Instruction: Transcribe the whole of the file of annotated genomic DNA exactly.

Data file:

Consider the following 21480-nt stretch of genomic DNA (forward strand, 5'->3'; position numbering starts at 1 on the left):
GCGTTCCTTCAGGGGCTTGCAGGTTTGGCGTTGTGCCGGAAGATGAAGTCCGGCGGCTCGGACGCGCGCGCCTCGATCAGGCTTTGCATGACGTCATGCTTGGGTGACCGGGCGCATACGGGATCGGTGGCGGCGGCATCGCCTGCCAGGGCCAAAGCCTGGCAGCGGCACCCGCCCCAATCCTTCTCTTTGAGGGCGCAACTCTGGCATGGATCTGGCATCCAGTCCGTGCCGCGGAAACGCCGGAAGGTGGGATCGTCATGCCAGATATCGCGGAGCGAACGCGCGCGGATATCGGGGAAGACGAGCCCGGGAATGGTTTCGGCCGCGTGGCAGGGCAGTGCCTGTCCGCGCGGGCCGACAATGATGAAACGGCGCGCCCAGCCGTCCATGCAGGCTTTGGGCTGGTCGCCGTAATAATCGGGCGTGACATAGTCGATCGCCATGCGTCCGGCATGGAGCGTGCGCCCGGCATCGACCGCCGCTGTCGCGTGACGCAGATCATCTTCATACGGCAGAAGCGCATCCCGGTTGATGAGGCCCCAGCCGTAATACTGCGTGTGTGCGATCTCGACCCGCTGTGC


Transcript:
Consider the following 21480-nt stretch of genomic DNA (forward strand, 5'->3'; position numbering starts at 1 on the left):
GCGTTCCTTCAGGGGCTTGCAGGTTTGGCGTTGTGCCGGAAGATGAAGTCCGGCGGCTCGGACGCGCGCGCCTCGATCAGGCTTTGCATGACGTCATGCTTGGGTGACCGGGCGCATACGGGATCGGTGGCGGCGGCATCGCCTGCCAGGGCCAAAGCCTGGCAGCGGCACCCGCCCCAATCCTTCTCTTTGAGGGCGCAACTCTGGCATGGATCTGGCATCCAGTCCGTGCCGCGGAAACGCCGGAAGGTGGGATCGTCATGCCAGATATCGCGGAGCGAACGCGCGCGGATATCGGGGAAGACGAGCCCGGGAATGGTTTCGGCCGCGTGGCAGGGCAGTGCCTGTCCGCGCGGGCCGACAATGATGAAACGGCGCGCCCAGCCGTCCATGCAGGCTTTGGGCTGGTCGCCGTAATAATCGGGCGTGACATAGTCGATCGCCATGCGTCCGGCATGGAGCGTGCGCCCGGCATCGACCGCCGCTGTCGCGTGACGCAGATCATCTTCATACGGCAGAAGCGCATCCCGGTTGATGAGGCCCCAGCCGTAATACTGCGTGTGTGCGATCTCGACCCGCTGTGC